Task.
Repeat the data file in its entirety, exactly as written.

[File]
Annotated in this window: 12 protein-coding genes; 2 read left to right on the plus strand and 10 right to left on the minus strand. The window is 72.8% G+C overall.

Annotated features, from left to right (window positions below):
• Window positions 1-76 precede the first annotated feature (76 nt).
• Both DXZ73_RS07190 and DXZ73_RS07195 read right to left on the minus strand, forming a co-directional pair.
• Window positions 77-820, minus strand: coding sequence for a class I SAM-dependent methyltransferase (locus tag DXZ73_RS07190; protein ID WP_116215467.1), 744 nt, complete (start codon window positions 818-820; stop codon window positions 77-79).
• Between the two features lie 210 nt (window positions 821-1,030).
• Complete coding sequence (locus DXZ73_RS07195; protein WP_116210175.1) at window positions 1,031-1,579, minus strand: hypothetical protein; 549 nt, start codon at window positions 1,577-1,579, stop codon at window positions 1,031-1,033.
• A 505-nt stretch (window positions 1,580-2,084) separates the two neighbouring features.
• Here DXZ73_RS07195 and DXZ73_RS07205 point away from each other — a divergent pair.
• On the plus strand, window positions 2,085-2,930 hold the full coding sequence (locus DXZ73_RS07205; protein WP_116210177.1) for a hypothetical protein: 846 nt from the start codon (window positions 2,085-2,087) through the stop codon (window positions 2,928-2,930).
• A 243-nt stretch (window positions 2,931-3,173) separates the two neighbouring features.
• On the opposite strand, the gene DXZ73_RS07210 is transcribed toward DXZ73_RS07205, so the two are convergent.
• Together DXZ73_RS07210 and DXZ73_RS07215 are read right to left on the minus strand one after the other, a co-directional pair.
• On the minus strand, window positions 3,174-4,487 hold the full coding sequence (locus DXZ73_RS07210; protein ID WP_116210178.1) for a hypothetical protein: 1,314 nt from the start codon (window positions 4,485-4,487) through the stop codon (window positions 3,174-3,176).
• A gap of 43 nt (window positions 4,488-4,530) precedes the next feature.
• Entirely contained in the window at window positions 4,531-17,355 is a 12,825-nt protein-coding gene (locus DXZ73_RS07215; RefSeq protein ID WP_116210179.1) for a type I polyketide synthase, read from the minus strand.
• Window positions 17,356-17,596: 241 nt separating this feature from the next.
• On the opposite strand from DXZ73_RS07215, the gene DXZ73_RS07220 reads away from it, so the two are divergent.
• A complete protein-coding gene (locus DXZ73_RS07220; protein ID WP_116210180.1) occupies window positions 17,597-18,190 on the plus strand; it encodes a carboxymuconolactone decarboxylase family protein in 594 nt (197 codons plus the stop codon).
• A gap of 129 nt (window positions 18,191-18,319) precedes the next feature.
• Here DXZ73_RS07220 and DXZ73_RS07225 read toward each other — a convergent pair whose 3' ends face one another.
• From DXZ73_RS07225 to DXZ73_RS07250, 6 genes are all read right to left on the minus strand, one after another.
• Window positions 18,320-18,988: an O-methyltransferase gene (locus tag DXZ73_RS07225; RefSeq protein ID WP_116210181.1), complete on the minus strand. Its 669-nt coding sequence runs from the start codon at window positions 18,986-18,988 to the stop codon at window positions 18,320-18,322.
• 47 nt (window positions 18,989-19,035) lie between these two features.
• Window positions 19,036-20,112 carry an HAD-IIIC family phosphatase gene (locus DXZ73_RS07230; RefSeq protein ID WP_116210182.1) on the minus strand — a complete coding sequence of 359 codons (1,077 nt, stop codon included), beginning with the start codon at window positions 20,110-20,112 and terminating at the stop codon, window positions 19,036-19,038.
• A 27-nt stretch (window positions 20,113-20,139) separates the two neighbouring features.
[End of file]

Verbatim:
Annotated in this window: 12 protein-coding genes; 2 read left to right on the plus strand and 10 right to left on the minus strand. The window is 72.8% G+C overall.

Annotated features, from left to right (window positions below):
• Window positions 1-76 precede the first annotated feature (76 nt).
• Both DXZ73_RS07190 and DXZ73_RS07195 read right to left on the minus strand, forming a co-directional pair.
• Window positions 77-820, minus strand: coding sequence for a class I SAM-dependent methyltransferase (locus tag DXZ73_RS07190; protein ID WP_116215467.1), 744 nt, complete (start codon window positions 818-820; stop codon window positions 77-79).
• Between the two features lie 210 nt (window positions 821-1,030).
• Complete coding sequence (locus DXZ73_RS07195; protein WP_116210175.1) at window positions 1,031-1,579, minus strand: hypothetical protein; 549 nt, start codon at window positions 1,577-1,579, stop codon at window positions 1,031-1,033.
• A 505-nt stretch (window positions 1,580-2,084) separates the two neighbouring features.
• Here DXZ73_RS07195 and DXZ73_RS07205 point away from each other — a divergent pair.
• On the plus strand, window positions 2,085-2,930 hold the full coding sequence (locus DXZ73_RS07205; protein WP_116210177.1) for a hypothetical protein: 846 nt from the start codon (window positions 2,085-2,087) through the stop codon (window positions 2,928-2,930).
• A 243-nt stretch (window positions 2,931-3,173) separates the two neighbouring features.
• On the opposite strand, the gene DXZ73_RS07210 is transcribed toward DXZ73_RS07205, so the two are convergent.
• Together DXZ73_RS07210 and DXZ73_RS07215 are read right to left on the minus strand one after the other, a co-directional pair.
• On the minus strand, window positions 3,174-4,487 hold the full coding sequence (locus DXZ73_RS07210; protein ID WP_116210178.1) for a hypothetical protein: 1,314 nt from the start codon (window positions 4,485-4,487) through the stop codon (window positions 3,174-3,176).
• A gap of 43 nt (window positions 4,488-4,530) precedes the next feature.
• Entirely contained in the window at window positions 4,531-17,355 is a 12,825-nt protein-coding gene (locus DXZ73_RS07215; RefSeq protein ID WP_116210179.1) for a type I polyketide synthase, read from the minus strand.
• Window positions 17,356-17,596: 241 nt separating this feature from the next.
• On the opposite strand from DXZ73_RS07215, the gene DXZ73_RS07220 reads away from it, so the two are divergent.
• A complete protein-coding gene (locus DXZ73_RS07220; protein ID WP_116210180.1) occupies window positions 17,597-18,190 on the plus strand; it encodes a carboxymuconolactone decarboxylase family protein in 594 nt (197 codons plus the stop codon).
• A gap of 129 nt (window positions 18,191-18,319) precedes the next feature.
• Here DXZ73_RS07220 and DXZ73_RS07225 read toward each other — a convergent pair whose 3' ends face one another.
• From DXZ73_RS07225 to DXZ73_RS07250, 6 genes are all read right to left on the minus strand, one after another.
• Window positions 18,320-18,988: an O-methyltransferase gene (locus tag DXZ73_RS07225; RefSeq protein ID WP_116210181.1), complete on the minus strand. Its 669-nt coding sequence runs from the start codon at window positions 18,986-18,988 to the stop codon at window positions 18,320-18,322.
• 47 nt (window positions 18,989-19,035) lie between these two features.
• Window positions 19,036-20,112 carry an HAD-IIIC family phosphatase gene (locus DXZ73_RS07230; RefSeq protein ID WP_116210182.1) on the minus strand — a complete coding sequence of 359 codons (1,077 nt, stop codon included), beginning with the start codon at window positions 20,110-20,112 and terminating at the stop codon, window positions 19,036-19,038.
• A 27-nt stretch (window positions 20,113-20,139) separates the two neighbouring features.